The majority of UK trainees will sit both modules at the same time in the Spring sitting (March) in their first year or training having started the preceding August. Trainees generally can not progress to year 2 of their radiological training if they have not passed Part 1.

I passed both modules in Spring 2011 at the first attempt.

Part 2A

The 2A exam (formally known as the Final examination for the Fellowship Part A) consists of six modules which can be sat together or individually. Each module is two hours long and comprises 75 SBAs (single best answers). The individual modules are:

  • Cardiothoracic & vascular
  • Musculoskeletal & trauma
  • Gastro-intestinal
  • Genito-urinary, adrenal, obstetrics & gynaecology and breast
  • Paediatrics
  • Neuroradiology and head & neck

Before any of the 2A modules can be sat, Part 1 must have been passed. Most candidates start sitting the 2As in the autumn (September) sitting of their second year of training. The majority of trainees sit two modules at a time and about 90% will pass after three sittings (as sittings are twice yearly, this will take 18 months to complete).

I sat two modules at each of the following sittings: Autumn 2011, Spring 2012, Autumn 2012 and passed all at the first attempt.

Part 2B

The 2B exam (formally known as the Final examination for the Fellowship Part B) is, hands down, the hardest exam I have ever sat and my greatest academic achievement to date.

There are four components to the 2B exam: rapid reporting, long cases and two vivas. All are taken at the same sitting. The exam is an all-or-nothing affair. Each component is scored 4-8 and 6 is deemed a passing score (don’t ask me why). You must pass at least two of the components (i.e. score a 6 in them). You need to score 24 points to pass overall.

Long Cases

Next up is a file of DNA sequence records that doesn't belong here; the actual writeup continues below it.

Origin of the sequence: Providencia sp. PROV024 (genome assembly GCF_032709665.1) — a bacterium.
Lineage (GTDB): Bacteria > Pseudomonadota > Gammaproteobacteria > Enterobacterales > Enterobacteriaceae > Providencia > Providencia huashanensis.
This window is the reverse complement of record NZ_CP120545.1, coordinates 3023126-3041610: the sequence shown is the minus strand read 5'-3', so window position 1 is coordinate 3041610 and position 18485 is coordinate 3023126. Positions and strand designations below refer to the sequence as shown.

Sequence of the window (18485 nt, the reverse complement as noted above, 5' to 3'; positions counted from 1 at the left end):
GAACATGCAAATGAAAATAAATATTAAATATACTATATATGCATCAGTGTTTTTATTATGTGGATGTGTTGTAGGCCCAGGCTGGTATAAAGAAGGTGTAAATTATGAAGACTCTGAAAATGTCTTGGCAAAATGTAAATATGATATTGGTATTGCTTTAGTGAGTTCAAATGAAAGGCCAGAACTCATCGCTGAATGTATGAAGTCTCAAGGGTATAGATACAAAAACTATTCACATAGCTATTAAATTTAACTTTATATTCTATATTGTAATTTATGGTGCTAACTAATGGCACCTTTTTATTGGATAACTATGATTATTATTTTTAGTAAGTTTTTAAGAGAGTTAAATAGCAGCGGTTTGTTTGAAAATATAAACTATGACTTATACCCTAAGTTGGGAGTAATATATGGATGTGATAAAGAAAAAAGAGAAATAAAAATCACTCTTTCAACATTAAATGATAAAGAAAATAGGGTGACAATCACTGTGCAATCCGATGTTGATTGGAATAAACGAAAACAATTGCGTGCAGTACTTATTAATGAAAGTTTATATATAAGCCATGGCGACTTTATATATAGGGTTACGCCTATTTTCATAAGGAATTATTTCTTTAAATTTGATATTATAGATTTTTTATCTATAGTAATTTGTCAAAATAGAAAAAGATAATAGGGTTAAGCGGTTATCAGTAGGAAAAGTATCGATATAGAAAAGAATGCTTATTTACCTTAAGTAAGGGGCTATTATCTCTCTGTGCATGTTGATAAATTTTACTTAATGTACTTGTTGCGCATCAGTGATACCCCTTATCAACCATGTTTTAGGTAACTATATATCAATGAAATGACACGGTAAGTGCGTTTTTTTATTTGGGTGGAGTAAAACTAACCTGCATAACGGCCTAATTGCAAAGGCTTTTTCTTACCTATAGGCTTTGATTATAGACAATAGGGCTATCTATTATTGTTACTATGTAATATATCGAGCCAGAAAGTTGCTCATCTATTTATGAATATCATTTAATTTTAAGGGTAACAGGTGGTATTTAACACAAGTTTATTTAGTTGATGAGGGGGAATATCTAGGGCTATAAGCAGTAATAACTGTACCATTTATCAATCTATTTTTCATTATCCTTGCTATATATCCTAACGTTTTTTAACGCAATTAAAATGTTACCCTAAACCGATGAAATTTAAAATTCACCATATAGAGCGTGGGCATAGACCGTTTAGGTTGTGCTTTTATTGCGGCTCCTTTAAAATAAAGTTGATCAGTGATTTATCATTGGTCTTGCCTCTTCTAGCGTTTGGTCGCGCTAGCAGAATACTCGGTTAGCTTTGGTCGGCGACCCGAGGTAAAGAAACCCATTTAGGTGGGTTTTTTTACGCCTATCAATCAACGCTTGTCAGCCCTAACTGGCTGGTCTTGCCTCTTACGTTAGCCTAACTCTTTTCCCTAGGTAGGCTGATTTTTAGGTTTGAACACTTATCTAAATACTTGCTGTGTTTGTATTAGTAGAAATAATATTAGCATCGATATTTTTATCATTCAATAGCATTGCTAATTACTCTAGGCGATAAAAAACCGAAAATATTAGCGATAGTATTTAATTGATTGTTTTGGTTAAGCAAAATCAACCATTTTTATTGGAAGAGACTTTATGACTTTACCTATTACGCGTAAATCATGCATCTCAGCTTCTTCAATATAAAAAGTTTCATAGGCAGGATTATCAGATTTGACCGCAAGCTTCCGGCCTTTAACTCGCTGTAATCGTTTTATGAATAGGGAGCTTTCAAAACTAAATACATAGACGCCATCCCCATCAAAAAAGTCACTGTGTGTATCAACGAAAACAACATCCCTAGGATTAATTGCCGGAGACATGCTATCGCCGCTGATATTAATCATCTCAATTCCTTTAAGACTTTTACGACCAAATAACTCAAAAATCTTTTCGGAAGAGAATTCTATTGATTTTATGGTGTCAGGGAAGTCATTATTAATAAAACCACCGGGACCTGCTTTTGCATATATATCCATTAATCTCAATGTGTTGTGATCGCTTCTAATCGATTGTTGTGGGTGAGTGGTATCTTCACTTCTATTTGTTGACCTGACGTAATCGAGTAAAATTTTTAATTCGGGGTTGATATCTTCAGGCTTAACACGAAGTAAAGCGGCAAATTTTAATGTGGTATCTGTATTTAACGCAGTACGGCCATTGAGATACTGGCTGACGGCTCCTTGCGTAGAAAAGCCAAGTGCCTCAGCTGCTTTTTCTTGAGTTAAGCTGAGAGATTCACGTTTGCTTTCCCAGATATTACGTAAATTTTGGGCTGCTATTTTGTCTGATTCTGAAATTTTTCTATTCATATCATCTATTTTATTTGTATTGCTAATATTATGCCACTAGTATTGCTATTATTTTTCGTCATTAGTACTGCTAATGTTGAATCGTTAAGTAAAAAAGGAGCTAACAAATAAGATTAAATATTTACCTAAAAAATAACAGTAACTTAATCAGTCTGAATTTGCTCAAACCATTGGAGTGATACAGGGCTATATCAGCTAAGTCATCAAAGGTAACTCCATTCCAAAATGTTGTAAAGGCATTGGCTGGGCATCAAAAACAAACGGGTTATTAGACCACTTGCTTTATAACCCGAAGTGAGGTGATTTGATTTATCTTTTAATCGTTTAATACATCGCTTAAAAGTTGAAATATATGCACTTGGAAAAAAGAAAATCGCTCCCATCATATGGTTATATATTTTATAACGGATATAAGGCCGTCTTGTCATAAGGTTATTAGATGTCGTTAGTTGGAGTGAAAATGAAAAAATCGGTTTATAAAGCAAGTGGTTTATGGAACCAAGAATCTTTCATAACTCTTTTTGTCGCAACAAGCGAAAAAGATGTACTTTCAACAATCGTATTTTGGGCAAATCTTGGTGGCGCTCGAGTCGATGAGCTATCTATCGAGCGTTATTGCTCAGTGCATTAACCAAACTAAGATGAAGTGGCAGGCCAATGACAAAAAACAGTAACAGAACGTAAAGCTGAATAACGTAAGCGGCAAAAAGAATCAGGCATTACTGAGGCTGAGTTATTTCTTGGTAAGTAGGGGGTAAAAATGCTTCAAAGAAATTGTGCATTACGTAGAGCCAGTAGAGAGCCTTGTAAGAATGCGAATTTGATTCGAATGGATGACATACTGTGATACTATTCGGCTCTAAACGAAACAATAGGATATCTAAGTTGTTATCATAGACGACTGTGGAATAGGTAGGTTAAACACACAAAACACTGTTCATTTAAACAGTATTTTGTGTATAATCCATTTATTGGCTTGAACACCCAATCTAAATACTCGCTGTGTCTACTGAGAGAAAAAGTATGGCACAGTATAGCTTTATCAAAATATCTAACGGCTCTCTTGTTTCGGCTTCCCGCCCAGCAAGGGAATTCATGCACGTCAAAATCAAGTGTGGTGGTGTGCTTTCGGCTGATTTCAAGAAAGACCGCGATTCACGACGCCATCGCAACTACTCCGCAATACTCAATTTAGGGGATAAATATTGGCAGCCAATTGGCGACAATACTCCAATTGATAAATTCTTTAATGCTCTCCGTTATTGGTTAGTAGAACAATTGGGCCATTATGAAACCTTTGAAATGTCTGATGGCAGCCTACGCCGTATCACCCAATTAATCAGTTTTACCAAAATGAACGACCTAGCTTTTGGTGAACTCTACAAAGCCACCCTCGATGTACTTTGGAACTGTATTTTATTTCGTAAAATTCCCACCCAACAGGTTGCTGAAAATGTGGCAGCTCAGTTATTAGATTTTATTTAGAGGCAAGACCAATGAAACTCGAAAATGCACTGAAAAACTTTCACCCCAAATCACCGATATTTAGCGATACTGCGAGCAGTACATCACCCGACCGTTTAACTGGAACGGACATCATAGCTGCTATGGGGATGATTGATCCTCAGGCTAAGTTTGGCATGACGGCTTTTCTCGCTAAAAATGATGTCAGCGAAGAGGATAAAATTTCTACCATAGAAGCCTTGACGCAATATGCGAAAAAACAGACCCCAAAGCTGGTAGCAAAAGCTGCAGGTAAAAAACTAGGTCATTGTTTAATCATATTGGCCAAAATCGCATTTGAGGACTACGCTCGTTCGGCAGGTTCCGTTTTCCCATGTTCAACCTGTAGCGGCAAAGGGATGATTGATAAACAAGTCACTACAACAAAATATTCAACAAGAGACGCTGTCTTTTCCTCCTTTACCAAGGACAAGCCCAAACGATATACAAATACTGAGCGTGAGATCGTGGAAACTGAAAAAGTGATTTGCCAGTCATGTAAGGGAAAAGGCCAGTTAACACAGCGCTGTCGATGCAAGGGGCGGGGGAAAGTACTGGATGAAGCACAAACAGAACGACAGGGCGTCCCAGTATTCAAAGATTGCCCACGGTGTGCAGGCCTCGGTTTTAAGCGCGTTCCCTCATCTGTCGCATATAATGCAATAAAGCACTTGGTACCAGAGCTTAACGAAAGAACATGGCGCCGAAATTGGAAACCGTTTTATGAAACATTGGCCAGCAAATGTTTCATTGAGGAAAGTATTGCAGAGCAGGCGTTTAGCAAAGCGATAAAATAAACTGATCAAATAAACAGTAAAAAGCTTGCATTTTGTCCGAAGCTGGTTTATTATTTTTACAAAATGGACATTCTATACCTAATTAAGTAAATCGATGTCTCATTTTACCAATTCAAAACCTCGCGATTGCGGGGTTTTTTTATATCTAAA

This is sat at a Mac workstation and lasts 60 minutes. You have to look through six different cases (each containing between 1-4 different studies, i.e. chest X-rays, CT scans, etc), write down your observations, interpretations, diagnoses and management. Time management is crucial here and is frequently cited as the cause for failure by unsuccessful candidates.

Rapid Reporting

Immediately after the long cases you sit the rapids. This is a 35 minute examination again sat at a Mac workstation. You are shown 30 radiographs (e.g. chest X-rays, wrist X-rays, etc) and have to decide if the image is normal or abnormal. If it’s abnormal, you have to state the abnormality. To get a pass (i.e. 6 out of 8) it is thought you need to score at least 27 correct answers.


Formally known as the oral component, this is the part of the 2B that most people dread and spend most of their time preparing for. It involves spending 30 minutes in a room with two examiners (consultant radiologists) who will present images to you and expect you to comment on them, make a diagnosis and formulate a management plan. They are free to ask questions seemingly on any topic within radiology. Each examiner has 15 minutes with you whilst the other observes and marks you. The examiners then swap over. After this torment, you move next door to another room and repeat the process with two new examiners for a total of 60 minutes of oral examination.

The scores from the four components are added up and a pass of at least 24 is a pass (with the above proviso of having to pass at least two components). You generally have to wait about a week for the results.

I passed at my first attempt in October 2013.


So there you have it. A brief summary of the academic hurdles that need to be cleared to become a consultant radiologist. The next post will take a detailed look at my reporting figures up to the point of sitting the 2B and the preparation work that went into passing it.